>Religion and 6 year olds…

>I don’t like my son having Christianity “forced” upon him… He is in his first year in primary school, and they’re only teaching him about Christianity.  There’s many religions out there, and I feel that he should be allowed the choice of choosing whether to pursue religion or not, and also – WHICH religion.

Only teaching  6 year olds about Christianity in school and saying “it HAPPENED” is making them believe in it, and only because they’ve been told it’s fact.  Much like children believe in Santa and the Tooth Fairy – because they’ve been told by adults that these are real.  It’s the same with religion.  My son looks up to his teacher as an adult he can respect, and as someone who teaches him.  Yet, she is teaching him about Christianity, and being a Christian, and the Bible – like it’s factual.

I don’t think kids of 6 should be getting taught about religion in school.  They’re too young in my opinion.  His Dad however, isn’t too happy that I told my son the other side of the story… that the stuff in the Bible may not have happened.  However, it’s just what some people believe, and other people believe in other things.  I don’t want him thinking Christianity is the only thing out there.  We live in northern Scotland, so other religions/cultures etc aren’t that common up here as other areas in the UK, however even still, what if a Muslim child joined his class.  Would the children all tell him his beliefs are wrong?  Because after all… they’ve been taught that Christianity is the way… that Jesus happened, and that Jesus was real and died for us (and his school isn’t a religious school or “faith school” – though now I’d beg to differ…

Even back in primary school myself, I debated these issues myself with teachers.  I told them back in primary 5, 6 and 7 that only teaching about Christianity was wrong – Not allowing children informed decision making. My parents always allowed me the freedom of choice.  My Mum told me she was a Christian and had been Christened as a child – though she wasn’t a baby.  She was old enough to know what she was doing.  Mum told me there were other beliefs out there and I was free to follow whichever, if any, religious path I wished.  I ended up choosing none.  I have no religious beliefs whatsoever.  I don’t believe there’s anything out there other than the universe… stars, planets… alien life? Hehe… well, you never know!  There may be!  I do believe in aliens.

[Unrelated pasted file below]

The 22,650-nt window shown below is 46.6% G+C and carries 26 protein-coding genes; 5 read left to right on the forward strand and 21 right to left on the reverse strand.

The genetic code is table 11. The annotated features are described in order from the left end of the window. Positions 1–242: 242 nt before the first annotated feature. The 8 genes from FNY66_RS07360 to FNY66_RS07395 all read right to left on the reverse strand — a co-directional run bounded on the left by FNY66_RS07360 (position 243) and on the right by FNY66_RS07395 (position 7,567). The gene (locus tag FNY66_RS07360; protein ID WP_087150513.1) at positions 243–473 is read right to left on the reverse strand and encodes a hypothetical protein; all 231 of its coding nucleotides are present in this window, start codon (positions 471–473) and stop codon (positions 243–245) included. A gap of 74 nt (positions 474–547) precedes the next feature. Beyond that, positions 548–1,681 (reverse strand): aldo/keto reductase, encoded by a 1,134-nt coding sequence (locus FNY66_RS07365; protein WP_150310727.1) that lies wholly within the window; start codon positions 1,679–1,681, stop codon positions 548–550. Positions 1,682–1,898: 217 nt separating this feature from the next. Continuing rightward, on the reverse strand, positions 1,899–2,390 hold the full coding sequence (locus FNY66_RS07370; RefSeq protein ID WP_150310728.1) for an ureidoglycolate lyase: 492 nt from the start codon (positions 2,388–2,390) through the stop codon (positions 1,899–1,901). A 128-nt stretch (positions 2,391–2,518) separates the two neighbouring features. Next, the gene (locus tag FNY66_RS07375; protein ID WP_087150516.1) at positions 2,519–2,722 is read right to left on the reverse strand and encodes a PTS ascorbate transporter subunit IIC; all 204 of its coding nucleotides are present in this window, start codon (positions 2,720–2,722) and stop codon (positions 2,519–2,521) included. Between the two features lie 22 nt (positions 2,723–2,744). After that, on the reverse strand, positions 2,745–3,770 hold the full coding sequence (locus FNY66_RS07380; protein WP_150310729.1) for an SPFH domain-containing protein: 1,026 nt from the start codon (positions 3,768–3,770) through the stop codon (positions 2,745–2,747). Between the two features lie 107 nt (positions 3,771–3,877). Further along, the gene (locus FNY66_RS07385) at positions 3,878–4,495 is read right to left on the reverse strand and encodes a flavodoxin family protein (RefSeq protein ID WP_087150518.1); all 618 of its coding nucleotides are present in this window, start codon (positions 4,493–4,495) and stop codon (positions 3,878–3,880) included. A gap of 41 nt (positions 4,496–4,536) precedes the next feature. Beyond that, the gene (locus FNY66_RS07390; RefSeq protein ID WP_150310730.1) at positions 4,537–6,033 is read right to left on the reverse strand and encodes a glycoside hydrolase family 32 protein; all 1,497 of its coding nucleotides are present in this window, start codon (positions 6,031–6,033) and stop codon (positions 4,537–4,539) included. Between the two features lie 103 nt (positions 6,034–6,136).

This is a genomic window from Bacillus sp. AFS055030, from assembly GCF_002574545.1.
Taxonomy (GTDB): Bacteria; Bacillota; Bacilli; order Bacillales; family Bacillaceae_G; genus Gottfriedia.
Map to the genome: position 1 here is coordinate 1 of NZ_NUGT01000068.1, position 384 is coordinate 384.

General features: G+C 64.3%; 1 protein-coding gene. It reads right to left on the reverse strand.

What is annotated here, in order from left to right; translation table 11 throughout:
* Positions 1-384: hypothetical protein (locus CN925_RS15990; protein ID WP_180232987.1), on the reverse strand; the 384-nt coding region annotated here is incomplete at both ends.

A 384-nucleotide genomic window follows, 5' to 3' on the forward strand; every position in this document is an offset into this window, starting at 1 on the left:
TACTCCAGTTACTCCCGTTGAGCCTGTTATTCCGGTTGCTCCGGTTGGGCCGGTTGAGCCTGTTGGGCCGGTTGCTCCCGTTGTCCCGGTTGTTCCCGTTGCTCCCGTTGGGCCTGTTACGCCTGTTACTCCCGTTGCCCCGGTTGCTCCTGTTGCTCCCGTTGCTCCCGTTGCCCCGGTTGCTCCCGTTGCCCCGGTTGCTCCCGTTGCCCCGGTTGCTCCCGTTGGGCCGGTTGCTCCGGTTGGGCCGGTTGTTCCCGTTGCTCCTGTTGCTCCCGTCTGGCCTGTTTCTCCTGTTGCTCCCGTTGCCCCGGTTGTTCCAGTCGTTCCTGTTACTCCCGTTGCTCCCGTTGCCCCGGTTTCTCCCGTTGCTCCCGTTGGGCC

I don’t mind religion or religious people at all, or their beliefs.  I just don’t agree in it being forced onto people, and I feel this is what is happening in a lot of schools.  Why only teach about Christianity?  Yes we were a Christian country, but times have changed… and we say we now believe in freedom of choice these days.  If that’s what we as a country believe in, then let us give our children the choice.  I think if we taught children about other religions too, just maybe there’d be less religious hatred?  If kids were brought up being taught about different religions and beliefs, that they’d be more open to accepting them?

What age is the right age though?  I don’t know… I can’t answer that.